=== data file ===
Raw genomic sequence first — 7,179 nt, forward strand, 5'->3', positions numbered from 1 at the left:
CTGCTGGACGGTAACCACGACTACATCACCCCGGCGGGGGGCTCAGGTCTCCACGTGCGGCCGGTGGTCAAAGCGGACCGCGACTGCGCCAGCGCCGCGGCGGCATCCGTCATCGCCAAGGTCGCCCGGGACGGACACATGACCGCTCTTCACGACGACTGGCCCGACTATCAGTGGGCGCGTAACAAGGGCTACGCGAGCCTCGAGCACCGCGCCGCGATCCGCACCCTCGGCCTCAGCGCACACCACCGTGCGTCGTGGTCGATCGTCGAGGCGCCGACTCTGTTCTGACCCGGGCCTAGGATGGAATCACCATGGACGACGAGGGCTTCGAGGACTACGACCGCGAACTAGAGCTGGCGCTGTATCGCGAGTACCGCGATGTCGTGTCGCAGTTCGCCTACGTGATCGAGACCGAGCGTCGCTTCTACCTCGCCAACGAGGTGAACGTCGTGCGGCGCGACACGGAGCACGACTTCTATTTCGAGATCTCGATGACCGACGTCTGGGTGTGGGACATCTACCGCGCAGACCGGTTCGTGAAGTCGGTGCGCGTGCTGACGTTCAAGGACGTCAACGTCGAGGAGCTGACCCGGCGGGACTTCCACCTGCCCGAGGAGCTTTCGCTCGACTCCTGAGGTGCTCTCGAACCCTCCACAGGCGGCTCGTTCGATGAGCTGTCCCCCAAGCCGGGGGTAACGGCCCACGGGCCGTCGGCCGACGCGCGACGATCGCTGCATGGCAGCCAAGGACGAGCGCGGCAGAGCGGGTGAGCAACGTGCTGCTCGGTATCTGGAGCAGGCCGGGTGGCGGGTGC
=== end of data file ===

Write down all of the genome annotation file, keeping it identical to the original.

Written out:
Raw genomic sequence first — 7,179 nt, forward strand, 5'->3', positions numbered from 1 at the left:
CTGCTGGACGGTAACCACGACTACATCACCCCGGCGGGGGGCTCAGGTCTCCACGTGCGGCCGGTGGTCAAAGCGGACCGCGACTGCGCCAGCGCCGCGGCGGCATCCGTCATCGCCAAGGTCGCCCGGGACGGACACATGACCGCTCTTCACGACGACTGGCCCGACTATCAGTGGGCGCGTAACAAGGGCTACGCGAGCCTCGAGCACCGCGCCGCGATCCGCACCCTCGGCCTCAGCGCACACCACCGTGCGTCGTGGTCGATCGTCGAGGCGCCGACTCTGTTCTGACCCGGGCCTAGGATGGAATCACCATGGACGACGAGGGCTTCGAGGACTACGACCGCGAACTAGAGCTGGCGCTGTATCGCGAGTACCGCGATGTCGTGTCGCAGTTCGCCTACGTGATCGAGACCGAGCGTCGCTTCTACCTCGCCAACGAGGTGAACGTCGTGCGGCGCGACACGGAGCACGACTTCTATTTCGAGATCTCGATGACCGACGTCTGGGTGTGGGACATCTACCGCGCAGACCGGTTCGTGAAGTCGGTGCGCGTGCTGACGTTCAAGGACGTCAACGTCGAGGAGCTGACCCGGCGGGACTTCCACCTGCCCGAGGAGCTTTCGCTCGACTCCTGAGGTGCTCTCGAACCCTCCACAGGCGGCTCGTTCGATGAGCTGTCCCCCAAGCCGGGGGTAACGGCCCACGGGCCGTCGGCCGACGCGCGACGATCGCTGCATGGCAGCCAAGGACGAGCGCGGCAGAGCGGGTGAGCAACGTGCTGCTCGGTATCTGGAGCAGGCCGGGTGGCGGGTGC